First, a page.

- Gut Health -

Tests for Leaky Gut Syndrome

Some of the most valuable tests that can help identify direct and indirect signs of a leaky gut.

Illustrations by Kotryna Zukauskaite

A number of tests can help identify direct and indirect signs of a leaky gut, but no single test will give you an absolute answer.

Physicians should test when appropriate and let the results inform but not drive their clinical decisions, says Leo Galland, MD, an internist in New York City and director of the Foundation for Integrative Medicine. “I see a lot of patients who get overtested, and their health-care practitioner follows the test results blindly,” he says. As a patient, find a practitioner who you feel really listens to your experience and takes a thorough medical history.

Here are some of the most valuable tests.

Lactulose/mannitol test is the most common and only direct test of a leaky gut. The premise is simple. You ingest two types of sugar: one has large molecules (lactulose) and the other has small molecules. A healthy gut will pass the small molecules into the bloodstream to be excreted by the kidneys. The larger sugar molecules should stay in the gut. Presence of the larger molecules in the urine is indicative of a leaky gut.

Hydrogen methane breath test helps determine if your gut has a bacterial overgrowth. Most bacteria give off methane and hydrogen, which you expel in your breath. Presence of these gasses can indicate a serious overgrowth. Halitosis is not a sure sign of a leaky gut but it might be one indication.

Comprehensive digestive stool analysis is a test that measures how well your digestion is performing. It examines harmful bacteria growing in the gut as well as levels of candida. A practitioner can see from the results if your body is producing enough food-digesting enzymes to break down proteins, fats, and carbs for assimilation into the body.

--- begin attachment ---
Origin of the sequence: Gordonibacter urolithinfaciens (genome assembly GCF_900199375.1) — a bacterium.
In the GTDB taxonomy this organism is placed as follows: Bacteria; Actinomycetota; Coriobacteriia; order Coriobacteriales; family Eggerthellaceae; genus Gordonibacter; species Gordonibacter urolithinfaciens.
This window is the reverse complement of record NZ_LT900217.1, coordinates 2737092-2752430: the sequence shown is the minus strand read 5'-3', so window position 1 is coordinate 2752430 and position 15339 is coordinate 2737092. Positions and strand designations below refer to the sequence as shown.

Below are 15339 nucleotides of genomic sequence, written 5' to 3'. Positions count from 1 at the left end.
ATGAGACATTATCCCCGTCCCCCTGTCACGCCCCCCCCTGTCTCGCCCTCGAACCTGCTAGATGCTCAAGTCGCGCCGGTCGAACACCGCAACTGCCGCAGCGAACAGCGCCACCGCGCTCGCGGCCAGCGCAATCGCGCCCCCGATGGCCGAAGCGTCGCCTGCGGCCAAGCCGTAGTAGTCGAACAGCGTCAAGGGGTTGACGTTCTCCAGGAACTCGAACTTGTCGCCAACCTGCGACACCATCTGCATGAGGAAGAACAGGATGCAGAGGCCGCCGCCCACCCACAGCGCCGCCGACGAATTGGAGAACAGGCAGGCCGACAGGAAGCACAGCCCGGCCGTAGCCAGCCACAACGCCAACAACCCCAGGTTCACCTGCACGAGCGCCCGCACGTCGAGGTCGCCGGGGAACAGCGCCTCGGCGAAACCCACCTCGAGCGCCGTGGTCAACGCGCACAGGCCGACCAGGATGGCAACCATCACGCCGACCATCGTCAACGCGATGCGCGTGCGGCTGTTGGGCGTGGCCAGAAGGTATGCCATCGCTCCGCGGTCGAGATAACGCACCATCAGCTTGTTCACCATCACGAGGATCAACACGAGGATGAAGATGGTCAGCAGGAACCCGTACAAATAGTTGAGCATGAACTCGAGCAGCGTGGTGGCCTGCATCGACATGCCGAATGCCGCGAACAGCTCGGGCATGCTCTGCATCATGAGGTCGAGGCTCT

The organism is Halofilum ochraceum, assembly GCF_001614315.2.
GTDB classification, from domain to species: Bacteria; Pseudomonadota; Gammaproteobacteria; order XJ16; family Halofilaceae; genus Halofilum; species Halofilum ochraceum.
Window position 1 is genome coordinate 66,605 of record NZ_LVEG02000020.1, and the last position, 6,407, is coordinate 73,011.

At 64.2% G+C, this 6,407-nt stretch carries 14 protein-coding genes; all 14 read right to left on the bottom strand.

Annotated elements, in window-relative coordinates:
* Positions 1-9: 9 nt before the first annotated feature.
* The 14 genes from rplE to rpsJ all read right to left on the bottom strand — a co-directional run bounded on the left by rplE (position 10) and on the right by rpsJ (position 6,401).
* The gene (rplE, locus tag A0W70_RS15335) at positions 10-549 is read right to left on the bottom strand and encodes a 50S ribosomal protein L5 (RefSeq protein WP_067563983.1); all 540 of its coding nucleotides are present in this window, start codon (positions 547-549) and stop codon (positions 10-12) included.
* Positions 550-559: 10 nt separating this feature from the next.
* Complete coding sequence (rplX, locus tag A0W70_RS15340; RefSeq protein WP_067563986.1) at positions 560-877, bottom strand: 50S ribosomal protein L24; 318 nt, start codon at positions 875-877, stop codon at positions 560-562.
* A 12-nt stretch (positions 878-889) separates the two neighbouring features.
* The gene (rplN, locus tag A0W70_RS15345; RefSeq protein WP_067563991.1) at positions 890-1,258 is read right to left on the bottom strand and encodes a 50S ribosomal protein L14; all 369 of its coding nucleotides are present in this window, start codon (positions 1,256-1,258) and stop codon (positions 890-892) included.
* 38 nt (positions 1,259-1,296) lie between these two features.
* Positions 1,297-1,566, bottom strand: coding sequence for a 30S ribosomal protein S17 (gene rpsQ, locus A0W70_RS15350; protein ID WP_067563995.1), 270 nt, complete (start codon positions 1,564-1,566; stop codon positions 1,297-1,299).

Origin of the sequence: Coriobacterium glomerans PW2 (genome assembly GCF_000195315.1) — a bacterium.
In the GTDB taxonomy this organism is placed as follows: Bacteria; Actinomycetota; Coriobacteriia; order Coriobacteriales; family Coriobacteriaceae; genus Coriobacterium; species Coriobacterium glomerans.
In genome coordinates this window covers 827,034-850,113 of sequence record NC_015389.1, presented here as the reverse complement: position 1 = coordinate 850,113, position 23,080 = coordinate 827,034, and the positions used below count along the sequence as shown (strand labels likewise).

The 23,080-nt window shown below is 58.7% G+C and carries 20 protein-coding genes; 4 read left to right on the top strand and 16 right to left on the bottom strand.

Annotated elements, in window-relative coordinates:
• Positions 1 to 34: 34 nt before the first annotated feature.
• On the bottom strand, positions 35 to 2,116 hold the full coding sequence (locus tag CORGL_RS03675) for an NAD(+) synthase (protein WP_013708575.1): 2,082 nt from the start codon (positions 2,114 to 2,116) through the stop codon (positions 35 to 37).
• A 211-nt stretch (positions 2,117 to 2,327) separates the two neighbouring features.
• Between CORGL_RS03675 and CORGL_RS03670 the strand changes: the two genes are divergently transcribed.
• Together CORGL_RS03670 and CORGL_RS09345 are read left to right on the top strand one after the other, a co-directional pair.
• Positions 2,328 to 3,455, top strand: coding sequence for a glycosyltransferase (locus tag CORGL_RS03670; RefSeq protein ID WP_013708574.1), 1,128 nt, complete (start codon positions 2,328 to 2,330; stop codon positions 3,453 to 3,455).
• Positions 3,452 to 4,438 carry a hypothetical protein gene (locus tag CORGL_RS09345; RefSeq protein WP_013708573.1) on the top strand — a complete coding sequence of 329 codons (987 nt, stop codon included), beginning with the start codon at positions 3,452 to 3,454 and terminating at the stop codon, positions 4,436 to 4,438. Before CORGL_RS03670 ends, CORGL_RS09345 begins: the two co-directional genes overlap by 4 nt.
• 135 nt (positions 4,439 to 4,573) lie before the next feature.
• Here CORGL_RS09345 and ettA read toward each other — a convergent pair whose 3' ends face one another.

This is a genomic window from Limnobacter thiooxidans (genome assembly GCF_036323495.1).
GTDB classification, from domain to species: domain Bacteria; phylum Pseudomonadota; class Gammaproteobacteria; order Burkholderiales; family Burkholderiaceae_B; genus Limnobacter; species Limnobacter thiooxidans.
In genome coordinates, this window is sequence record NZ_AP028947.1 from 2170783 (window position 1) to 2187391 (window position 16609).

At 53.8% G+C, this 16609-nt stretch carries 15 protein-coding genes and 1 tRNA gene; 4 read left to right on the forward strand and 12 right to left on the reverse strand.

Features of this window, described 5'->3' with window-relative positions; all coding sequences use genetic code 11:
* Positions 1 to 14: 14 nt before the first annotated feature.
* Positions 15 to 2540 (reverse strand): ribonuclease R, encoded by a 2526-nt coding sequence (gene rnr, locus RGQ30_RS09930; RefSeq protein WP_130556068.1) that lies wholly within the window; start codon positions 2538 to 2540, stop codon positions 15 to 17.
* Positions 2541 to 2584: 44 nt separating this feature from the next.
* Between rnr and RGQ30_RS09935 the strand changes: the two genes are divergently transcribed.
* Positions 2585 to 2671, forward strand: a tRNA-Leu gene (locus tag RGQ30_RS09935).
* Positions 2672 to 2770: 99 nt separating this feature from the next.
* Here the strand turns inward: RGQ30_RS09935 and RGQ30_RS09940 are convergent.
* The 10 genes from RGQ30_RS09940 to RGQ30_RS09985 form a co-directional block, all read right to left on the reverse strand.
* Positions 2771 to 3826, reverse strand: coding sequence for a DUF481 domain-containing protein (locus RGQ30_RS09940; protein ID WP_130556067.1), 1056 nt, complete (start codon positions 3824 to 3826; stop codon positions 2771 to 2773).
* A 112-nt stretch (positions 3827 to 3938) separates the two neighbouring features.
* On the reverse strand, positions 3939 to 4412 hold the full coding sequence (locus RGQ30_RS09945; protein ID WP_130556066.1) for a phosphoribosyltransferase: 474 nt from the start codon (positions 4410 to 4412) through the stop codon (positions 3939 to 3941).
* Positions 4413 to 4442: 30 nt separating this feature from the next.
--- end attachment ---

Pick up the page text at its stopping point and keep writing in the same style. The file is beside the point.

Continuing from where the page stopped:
The drawback of stool testing is that it can be an incomplete picture. Not every pathogen appears in every stool, says Leo Galland, MD, an internist in New York City and director of the Foundation for Integrative Medicine, who notes that some bacteria adhere to the inside of the gut’s lining, meaning they won’t show up in a stool test. “Stool tests are only an approximation of what’s going on inside the gut,” he says.

Parasitology testing is something people tend to think of for world travelers, but we have plenty of parasites in the United States. They often travel in food, water, and waste. Common symptoms are belly pain, bloating, constipation, gas, itching, and joint aches. Parasites often show up in the stool but not every poop has a stowaway, and you might need to repeat the test a few times.

Elimination/provocation testing is a special diet that allows you to feel changes in your body by first eliminating and then reintroducing potential trigger foods. The basic approach is to eliminate the most common trigger foods (gluten, soy, dairy, nuts) for seven to 14 days and then slowly reintroduce one potentially provocative food at a time and record how you feel afterward. Did you bloat 30 minutes after eating a piece of wheat bread? Did you itch after eating peanuts? If you have a reaction, you’ve most likely found a food that irritates your gut.

Blood tests for food sensitivities/allergies can help identify foods you might not have thought to include in your elimination diet. These tests look for high levels of antibodies in the blood, meaning the immune system is working overtime. Common antibody tests are IgG, IgA, and IgM.

Illustrations by Kotryna Zukauskaite

Catherine Guthrie is a Boston-based science writer and contributing editor to Experience Life.

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